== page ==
Kingfisher/Omega-Test weights on the wheat from this area reported at 60 pounds per bushel or higher.  Yields ranging from the mid 20’s to the mid 30’s.  A couple reports of fields with intensive management making in the mid 40’s to as high as 50. Protein ranged from 11.5% to 12.5%

Hennessey- Wheat harvest was just getting started in this region at the time of this report on Tuesday afternoon.  No yields, protein and test weights were reported as it would not be a good representation of the area at the time of the report.

Seiling-Wheat harvest was just getting started in this region at the time of this report on Tuesday afternoon.  No yields, protein and test weights were reported as it would not be a good representation of the area at the time of the report.

Below see actual rainfall accumulations for the past 24 hours. (Please keep in mind some of the numbers reported in actual report are higher than what Mesonet is showing based on conversations with agricultural producers in the region).  Also please see the forecast for tomorrow along with the 7-day forecast provided by the Oklahoma Mesonet.  The next harvest report will be scheduled for Monday, June 6, 2022, please keep in mind predicted weather is showing rains across the state over the weekend so the report might not have much change if producers do not get back into the fields before that time.  

Wheat Disease Update – 21 April 2022

This article was written by Meriem Aoun, Small Grains Pathologist

In my previous update on April 12, I reported barley yellow dwarf virus (BYD) infection on the susceptible wheat variety ‘Pete’ in the BYD nursery in the Stillwater Agronomy Research Station. Last week, Dr. Amanda De Oliveira Silva (OSU Extension small grains specialist) observed yellowing of the leaf tips in most of the hard red winter wheat variety demonstration plots in Stillwater (Figure 1). We performed Enzyme linked immunosorbent assay (ELISA) on symptomatic samples from different OSU wheat varieties including ‘OK Corral’, ‘Strad CL Plus’, ‘Guardian’, ‘Baker’s Ann’, ‘Showdown’, and ‘Breakthrough’. All samples were tested positive for BYD. In these demonstration plots, the variety ‘Uncharted’, which carries two BYD resistance genes, Bdv1 and Bdv2, was the most resistant OSU wheat variety to BYD (Figure 1). Dr. Silva indicated that the plots planted earlier in September were more infected than the plots planted later in October. This shows the importance of breaking the ‘green bridge’ to manage this virus which is transmitted by cereal aphids.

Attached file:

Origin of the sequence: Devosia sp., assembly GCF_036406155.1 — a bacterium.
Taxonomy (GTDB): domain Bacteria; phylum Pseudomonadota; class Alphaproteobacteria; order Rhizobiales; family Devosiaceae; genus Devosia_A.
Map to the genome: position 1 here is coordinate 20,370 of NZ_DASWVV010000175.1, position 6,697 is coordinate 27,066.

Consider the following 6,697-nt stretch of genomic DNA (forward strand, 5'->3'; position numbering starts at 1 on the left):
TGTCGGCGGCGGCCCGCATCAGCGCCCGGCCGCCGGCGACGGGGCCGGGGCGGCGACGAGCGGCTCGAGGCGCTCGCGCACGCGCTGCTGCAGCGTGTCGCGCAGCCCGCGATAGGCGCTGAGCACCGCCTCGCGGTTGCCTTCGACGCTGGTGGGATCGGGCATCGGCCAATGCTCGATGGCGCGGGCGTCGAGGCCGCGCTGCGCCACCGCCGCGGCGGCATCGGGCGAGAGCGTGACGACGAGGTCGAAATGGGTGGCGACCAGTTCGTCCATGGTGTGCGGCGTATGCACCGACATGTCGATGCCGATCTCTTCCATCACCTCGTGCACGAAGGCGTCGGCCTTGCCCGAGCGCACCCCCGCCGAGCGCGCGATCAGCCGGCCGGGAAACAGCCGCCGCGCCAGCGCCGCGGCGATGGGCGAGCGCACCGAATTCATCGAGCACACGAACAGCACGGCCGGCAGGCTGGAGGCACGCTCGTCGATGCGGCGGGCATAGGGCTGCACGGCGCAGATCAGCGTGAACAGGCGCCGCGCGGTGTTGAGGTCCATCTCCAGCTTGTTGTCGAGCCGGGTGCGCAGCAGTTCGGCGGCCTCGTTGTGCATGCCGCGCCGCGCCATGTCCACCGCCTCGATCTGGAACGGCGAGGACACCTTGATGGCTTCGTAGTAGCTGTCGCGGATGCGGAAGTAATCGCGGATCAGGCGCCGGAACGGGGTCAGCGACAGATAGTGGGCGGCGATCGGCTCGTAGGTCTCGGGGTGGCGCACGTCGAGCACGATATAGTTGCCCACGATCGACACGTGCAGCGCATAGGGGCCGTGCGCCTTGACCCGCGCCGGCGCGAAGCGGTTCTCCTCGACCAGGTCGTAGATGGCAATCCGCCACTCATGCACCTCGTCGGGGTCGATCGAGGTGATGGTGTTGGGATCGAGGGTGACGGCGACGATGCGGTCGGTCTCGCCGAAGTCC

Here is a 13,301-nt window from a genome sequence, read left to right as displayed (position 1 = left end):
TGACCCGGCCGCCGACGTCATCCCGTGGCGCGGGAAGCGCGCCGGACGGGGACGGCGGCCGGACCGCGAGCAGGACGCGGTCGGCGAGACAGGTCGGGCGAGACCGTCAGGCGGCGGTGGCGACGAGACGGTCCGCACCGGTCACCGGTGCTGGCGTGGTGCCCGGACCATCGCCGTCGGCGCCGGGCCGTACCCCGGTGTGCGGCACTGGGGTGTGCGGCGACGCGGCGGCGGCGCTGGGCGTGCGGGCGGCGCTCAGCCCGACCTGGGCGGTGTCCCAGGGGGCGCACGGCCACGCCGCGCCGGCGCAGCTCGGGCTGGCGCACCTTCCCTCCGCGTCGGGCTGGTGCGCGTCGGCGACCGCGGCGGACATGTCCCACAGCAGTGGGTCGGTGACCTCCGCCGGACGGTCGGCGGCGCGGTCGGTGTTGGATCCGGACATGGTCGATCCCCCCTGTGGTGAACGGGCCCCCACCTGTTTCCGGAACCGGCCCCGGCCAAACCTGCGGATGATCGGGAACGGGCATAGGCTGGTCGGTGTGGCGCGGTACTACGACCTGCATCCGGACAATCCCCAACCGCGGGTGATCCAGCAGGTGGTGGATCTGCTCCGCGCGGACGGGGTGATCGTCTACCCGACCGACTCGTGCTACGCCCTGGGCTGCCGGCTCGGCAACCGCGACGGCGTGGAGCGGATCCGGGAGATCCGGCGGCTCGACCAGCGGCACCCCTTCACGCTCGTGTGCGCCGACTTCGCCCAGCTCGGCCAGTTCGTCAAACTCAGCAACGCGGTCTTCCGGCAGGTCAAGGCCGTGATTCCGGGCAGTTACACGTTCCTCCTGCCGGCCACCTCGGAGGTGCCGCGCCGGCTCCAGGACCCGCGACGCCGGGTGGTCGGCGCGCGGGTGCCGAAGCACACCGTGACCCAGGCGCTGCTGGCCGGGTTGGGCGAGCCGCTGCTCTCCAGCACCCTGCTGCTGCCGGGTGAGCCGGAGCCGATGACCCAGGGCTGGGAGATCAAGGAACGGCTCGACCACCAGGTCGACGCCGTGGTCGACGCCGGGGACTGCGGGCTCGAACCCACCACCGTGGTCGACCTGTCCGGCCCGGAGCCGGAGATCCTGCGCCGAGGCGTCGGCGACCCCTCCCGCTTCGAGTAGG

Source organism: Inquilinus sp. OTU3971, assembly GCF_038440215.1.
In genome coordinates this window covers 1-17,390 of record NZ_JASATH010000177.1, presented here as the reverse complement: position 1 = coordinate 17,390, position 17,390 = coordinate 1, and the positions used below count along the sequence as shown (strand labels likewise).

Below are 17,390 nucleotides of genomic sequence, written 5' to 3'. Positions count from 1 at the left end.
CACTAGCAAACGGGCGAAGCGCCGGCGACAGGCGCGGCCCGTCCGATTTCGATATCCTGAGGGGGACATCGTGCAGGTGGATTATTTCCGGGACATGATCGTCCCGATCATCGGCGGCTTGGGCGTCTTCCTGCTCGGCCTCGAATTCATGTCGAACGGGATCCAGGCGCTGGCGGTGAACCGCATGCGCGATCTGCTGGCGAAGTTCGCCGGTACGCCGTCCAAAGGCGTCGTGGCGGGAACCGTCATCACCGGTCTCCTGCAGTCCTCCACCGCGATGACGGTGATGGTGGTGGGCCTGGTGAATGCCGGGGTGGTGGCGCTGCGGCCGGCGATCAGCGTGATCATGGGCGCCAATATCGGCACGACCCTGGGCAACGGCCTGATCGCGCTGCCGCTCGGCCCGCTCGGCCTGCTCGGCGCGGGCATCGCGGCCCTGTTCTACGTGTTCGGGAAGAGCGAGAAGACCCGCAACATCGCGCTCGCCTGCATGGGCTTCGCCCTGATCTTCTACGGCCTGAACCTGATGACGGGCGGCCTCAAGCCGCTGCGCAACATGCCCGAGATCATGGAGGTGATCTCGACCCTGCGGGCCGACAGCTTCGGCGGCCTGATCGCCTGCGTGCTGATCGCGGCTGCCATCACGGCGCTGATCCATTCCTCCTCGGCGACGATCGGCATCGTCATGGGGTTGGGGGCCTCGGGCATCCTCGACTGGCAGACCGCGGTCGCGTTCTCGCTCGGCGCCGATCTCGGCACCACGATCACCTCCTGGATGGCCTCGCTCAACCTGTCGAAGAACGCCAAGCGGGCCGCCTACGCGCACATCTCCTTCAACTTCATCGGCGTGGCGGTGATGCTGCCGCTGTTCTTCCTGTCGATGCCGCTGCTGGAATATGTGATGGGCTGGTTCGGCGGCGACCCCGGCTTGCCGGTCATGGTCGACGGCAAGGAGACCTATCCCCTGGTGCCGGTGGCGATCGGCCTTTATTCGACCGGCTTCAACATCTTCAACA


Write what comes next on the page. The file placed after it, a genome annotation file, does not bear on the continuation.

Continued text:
Figure 1. The photo on the left shows Barley yellow dwarf (BYD) infection on the wheat variety OK Corral. The photo on the right shows the BYD resistant variety Uncharted which was planted next to other infected plots. The photos were taken in the hard red winter wheat variety demonstration plots in Stillwater, OK on April, 15, 2022.

During the last couple of weeks, the Plant Disease and Insect Diagnostic Laboratory at OSU received wheat samples from Garfield, Blaine, Cleveland, and Harper counties in Oklahoma and from an unknown location in Kansas state. I examined these samples and I observed yellowing and streaking indicative of viral infection (Figure 2). I did not observe any symptoms of fungal diseases on the leaves of the received samples. For the samples received from Garfield county and Kansas state, many of the leaves were dry and brown suggesting freeze damage (Figure 3).

Some of these samples were tested using ELISA for several viruses that affect wheat in the Great Plains. The sample from Cleveland county which was collected on the wheat variety OK Corral was positive for BYD. The sample from Kansas state (from the variety ‘Zenda’) and the sample from Garfield county (from the variety ‘WB 4401’) were tested positive for wheat streak mosaic virus (WSM). ELISA for the remaining samples from Blaine and Harper counties is in progress but the symptoms suggest WSM infection.

Figure 2. Symptoms of wheat streak mosaic virus on the leaves of the wheat variety ‘WB 4401’ (Garfield county, Oklahoma on April 13, 2022).
Figure 3. Freeze damage on the wheat variety ‘WB 4401’ (Garfield county, Oklahoma, photo by Kevin Brown on April 11, 2022).

Wheat Disease Update – 12 April 2022

This article was written by Dr. Meriem Aoun, Small Grains Pathologist

During the first and second week of April, some wheat diseases appeared in Oklahoma. For example, in the Stillwater Agronomy Research Station, I observed high powdery mildew infection on the susceptible wheat variety ‘OK Bullet’ (Figure 1). Similarly, Bradley Secraw (Extension educator at Cleveland county; March, 31, 2022) found little powdery mildew infection on the variety ‘OK Corral’ which is moderately resistant to this disease. In Stillwater and on April 11th, I observed initial stripe rust infection on OK Bullet (Figure 2). Also recall in my previous update of 25-March, I indicated seeing little stripe rust infection in Jackson county. Therefore, I encourage growers to start scouting their fields for these diseases, especially if they are growing susceptible varieties. We will continue to monitor these diseases as we approach flag leaf stage and provide recommendations.